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Trestle Bents to supports

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  • Member since
    August, 2003
  • From: Canada
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Trestle Bents to supports
Posted by wickman on Tuesday, May 16, 2017 9:11 PM

Just completing a couple large curved trestles and was wondering what you's have used to sit the trestle bent footings to the scenery? I'm thinking of using 3/16 x3/16 basswood painted concrete colour attached to the bent base then to the scenery base.

 

You can see what I mean in the photo where the 3/16 square is under the bottom of one of the bents

 

and the second

 

  • Member since
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  • From: Central Vermont
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Posted by cowman on Tuesday, May 16, 2017 10:02 PM

Cut a chunk of your scrap foam.  You can make it any height you need and can taper it to look like many poured footings I have seen.

I have seen some very good looking piers done with it.

Good luck,

Richard

  • Member since
    February, 2005
  • From: Southwest US
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Posted by tomikawaTT on Wednesday, May 17, 2017 12:21 AM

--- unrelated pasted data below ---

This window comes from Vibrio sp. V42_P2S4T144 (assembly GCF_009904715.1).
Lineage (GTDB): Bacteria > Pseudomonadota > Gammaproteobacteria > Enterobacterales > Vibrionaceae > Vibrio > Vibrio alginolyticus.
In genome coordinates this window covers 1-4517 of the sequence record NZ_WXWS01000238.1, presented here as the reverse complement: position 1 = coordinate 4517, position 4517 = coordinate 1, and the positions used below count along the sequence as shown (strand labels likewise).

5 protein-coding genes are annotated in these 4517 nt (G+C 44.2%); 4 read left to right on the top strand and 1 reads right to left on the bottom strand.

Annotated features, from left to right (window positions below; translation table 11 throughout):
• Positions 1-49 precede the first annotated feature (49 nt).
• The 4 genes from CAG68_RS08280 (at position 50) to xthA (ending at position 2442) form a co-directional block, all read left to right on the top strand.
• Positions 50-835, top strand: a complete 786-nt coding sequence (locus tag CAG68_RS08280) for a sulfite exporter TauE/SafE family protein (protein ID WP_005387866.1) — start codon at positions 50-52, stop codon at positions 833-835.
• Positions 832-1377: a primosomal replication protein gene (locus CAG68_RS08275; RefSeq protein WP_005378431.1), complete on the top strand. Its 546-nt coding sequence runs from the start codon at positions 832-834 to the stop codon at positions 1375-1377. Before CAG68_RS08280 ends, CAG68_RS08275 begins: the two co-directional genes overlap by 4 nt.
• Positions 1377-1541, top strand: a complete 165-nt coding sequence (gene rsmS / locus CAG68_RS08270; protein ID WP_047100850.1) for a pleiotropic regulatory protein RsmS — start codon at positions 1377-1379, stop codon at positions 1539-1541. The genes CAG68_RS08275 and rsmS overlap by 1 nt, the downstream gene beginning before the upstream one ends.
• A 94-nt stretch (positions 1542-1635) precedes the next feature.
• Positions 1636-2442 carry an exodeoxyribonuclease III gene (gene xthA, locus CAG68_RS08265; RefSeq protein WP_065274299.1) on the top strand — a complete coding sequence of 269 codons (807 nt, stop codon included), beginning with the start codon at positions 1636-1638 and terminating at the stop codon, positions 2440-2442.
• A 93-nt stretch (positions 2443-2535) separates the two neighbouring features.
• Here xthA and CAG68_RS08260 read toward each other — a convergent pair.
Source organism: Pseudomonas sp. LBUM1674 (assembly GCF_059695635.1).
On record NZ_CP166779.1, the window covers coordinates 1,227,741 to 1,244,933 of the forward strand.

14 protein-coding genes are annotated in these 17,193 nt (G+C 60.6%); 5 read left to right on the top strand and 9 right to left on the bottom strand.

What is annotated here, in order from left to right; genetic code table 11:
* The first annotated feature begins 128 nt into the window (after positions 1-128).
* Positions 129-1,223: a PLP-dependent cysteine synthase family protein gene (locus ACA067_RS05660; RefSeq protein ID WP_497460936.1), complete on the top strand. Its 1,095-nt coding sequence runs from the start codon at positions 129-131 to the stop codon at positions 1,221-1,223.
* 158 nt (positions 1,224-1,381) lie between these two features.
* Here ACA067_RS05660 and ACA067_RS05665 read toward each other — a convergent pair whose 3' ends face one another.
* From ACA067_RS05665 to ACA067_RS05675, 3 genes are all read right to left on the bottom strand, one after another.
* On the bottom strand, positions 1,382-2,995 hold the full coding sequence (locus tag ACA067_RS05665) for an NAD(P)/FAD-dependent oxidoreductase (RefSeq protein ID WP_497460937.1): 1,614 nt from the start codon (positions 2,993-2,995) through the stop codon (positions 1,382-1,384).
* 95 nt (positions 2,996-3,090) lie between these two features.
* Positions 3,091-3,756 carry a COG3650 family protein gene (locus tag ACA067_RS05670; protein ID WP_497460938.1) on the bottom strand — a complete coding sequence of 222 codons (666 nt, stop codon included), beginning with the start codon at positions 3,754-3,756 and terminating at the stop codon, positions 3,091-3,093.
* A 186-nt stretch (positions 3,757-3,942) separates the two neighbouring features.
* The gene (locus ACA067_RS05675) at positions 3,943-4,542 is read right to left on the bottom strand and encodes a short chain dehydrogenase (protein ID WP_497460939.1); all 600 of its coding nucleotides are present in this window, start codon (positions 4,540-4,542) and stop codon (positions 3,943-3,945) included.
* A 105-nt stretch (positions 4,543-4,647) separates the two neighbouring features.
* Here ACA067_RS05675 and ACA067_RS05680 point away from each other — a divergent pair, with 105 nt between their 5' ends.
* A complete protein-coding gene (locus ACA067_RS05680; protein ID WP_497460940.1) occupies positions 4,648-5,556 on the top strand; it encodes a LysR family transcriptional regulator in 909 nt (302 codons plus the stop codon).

Since your bents are built with dimensioned timbers they should sit on masonry (stone or concrete) footings.  If they were simply round peeled tree trunks they could have been pounded into the ground with a pile driver.

That said, there are about as many ways to model either stonework or poured-in-place concrete as there are people who have modeled trestle footings.

Wooden or cribwork footings would only be used under very temporary trestles, since rot would set in as soon as the timbers got wet.  By temporary trestle, I mean one which was thrown up 'quick and cheap' to get the rails across the low spot.  Dumping fill to convert the ROW into an embankment would have commenced almost immediately.  A good way to model this would be to have a bunch of dumped material (earth and rock) around the lower portion of the bents, with a culvert of some form in place to let the stream keep running.  The culvert would be long enough to still be clear when the new embankment reached its full height, and would serve to show how wide the base of the finished fill would be.  The prototype I have in mind is just east of Edgemont, SD.  There's a rather humongous fill which was built as a trestle, then served as a waste dump for all the cuts further along on the CB&Q route to Deadwood.  It's now a rather long hiking, biking and equestrian trail, easily traced on satellite view.

Chuck (Former Rapid City dweller modeling Central Japan in September, 1964)

  • Member since
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  • From: Vancouver Island, BC
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Posted by selector on Wednesday, May 17, 2017 12:41 AM

Trestle bents have posts in them, and as Chuck has said, if they are round they can/usually are pile-driven into the ground to get to hard-pan. These are post or pile frames.  For dimensional timbers, those squared in cross-section, they would rest on a 'mud sill'.  These are frame bents.